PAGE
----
Andrew Paddock, Sales Director at Trend Control Systems guides you through the process of optimising a Building Energy Management System (BEMS) in seasonally related bite-sized chunks. With the summer over and temperatures beginning to drop, in this blog he looks at what to do over the autumn months.
With a fabulous summer and the added bonus of one of the warmest Septembers on record now behind us, the morning chill and darker evenings suggest that autumn has now set in. It’s also the time when heating systems are reactivated after the summer and therefore preparing BEMS for the colder days ahead is vital to ensure that plant operates as it should and comfort conditions are maintained.
Those of you that have read my previous blogs looking at winter, spring and summer respectively, will hopefully concur with my view that carrying out changes in a series of smaller tasks makes the entire process more manageable. So with no further ado, let’s look at what to address during the months of October, November and December.
With the demand for heating systems now evident, a BEMS that is set up to use optimum start/stop (OSS) can offer an efficient and automatic way of maintaining space temperatures while controlling the amount of energy used to achieve them. By using a rolling profile of when a setpoint was achieved the previous day and by monitoring outside temperatures, an OSS calculates a start time for the heating system, so that a building is warmed up when the occupation period begins.
So why should you make this a ‘must do’ activity for October? Put simply, with no OSS set up, or even one that is poorly configured, a building will take time to warm up to a specific setpoint – which depending on plant efficiency could take hours rather than minutes! Maximum warm-up times can also be set to ensure that if the buildings take a long time to warm up the heating is not being asked to run on a 24/7 basis by the OSS.
November marks the start if the triad period and this should be the focus of attention for this month. Triad demand is measured as the average demand on the system over three half hours between November and February. These three half hours comprise the times highest system demand.
Each electricity supplier is charged a fee for the peak load it imposed on the National Grid during those three half hours of the previous winter and to recoup this financial outlay it imposes an incentive on users to minimise consumption at peak times – usually between 16:30 and 18:30. This means that a BEMS should be used to reduce demand between these times without adversely affecting a site’s environmental conditions.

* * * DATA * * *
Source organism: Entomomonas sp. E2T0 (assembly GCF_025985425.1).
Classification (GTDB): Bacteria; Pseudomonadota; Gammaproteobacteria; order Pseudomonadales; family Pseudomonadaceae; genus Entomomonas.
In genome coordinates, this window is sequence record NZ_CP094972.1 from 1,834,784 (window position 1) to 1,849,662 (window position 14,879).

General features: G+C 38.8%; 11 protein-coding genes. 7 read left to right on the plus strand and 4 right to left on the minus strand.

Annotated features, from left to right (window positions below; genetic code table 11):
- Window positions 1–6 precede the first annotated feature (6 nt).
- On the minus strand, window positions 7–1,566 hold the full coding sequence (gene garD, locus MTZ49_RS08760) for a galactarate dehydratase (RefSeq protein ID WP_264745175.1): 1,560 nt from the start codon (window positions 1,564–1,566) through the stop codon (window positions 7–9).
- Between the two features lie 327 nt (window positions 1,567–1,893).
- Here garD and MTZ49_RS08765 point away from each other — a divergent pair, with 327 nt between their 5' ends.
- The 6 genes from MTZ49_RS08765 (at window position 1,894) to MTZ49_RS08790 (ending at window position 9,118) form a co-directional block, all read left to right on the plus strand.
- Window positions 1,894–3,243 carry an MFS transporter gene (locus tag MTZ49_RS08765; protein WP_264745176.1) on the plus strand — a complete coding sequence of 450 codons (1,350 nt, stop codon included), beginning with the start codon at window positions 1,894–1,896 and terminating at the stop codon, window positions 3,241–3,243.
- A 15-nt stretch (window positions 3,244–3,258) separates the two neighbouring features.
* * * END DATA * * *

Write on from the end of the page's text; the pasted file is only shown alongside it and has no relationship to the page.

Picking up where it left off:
In my last blog I talked about the benefits of having a BEMS ‘bureau’, which allows a building to be controlled remotely, not just to make time and setpoint changes, but also to respond to plant alarms, carry out remote diagnostics, temporary fixes, liaise with maintenance contractors and look at energy problems.
It can also be used to respond to triad warnings by changing the time settings of the heating and ventilation systems within a site. These changes incorporate an individual time zone adjustment for each area of a building, reducing the site’s demand during the three triad half-hours. Therefore, it pays to assess whether there is any proactive demand management within your site’s control strategy and, if not, do something about it.
As we approach the deep midwinter energy demand and use will reach its peak and it is during this period that a BEMS will really come into its own. However, my final recommendation for the month of December relates to how a BEMS can be used to not only provide information about how effectively a building is controlled, but also offer intelligence about the business activity that goes on inside.
The run up to Christmas is a key time for retail businesses and they will be using all available methods to maximise the revenue from shoppers. A modern BEMS contains considerable data gathering and computational capability and a range of software exists for retrieving, storing, displaying and analysing data that is logged within the BEMS.
To illustrate my point, I was recently involved on a project for a national retail chain that was looking for the most cost effective way of obtaining information about store footfall. We decided to install a light beam that is broken every time a shopper enters the premises, with the information logged in the BEMS alongside energy use data. What’s more, a web based reporting front end was implemented to allow authorised personnel with Internet provision to access the information.
I hope that after reading this short series of blogs you will now feel that year round BEMS optimisation is much easier than you first imagined. A BEMS should always be considered a work in progress and focusing on individual monthly projects can make the task less onerous, while also maximising any energy and cost saving opportunities provided by this technology.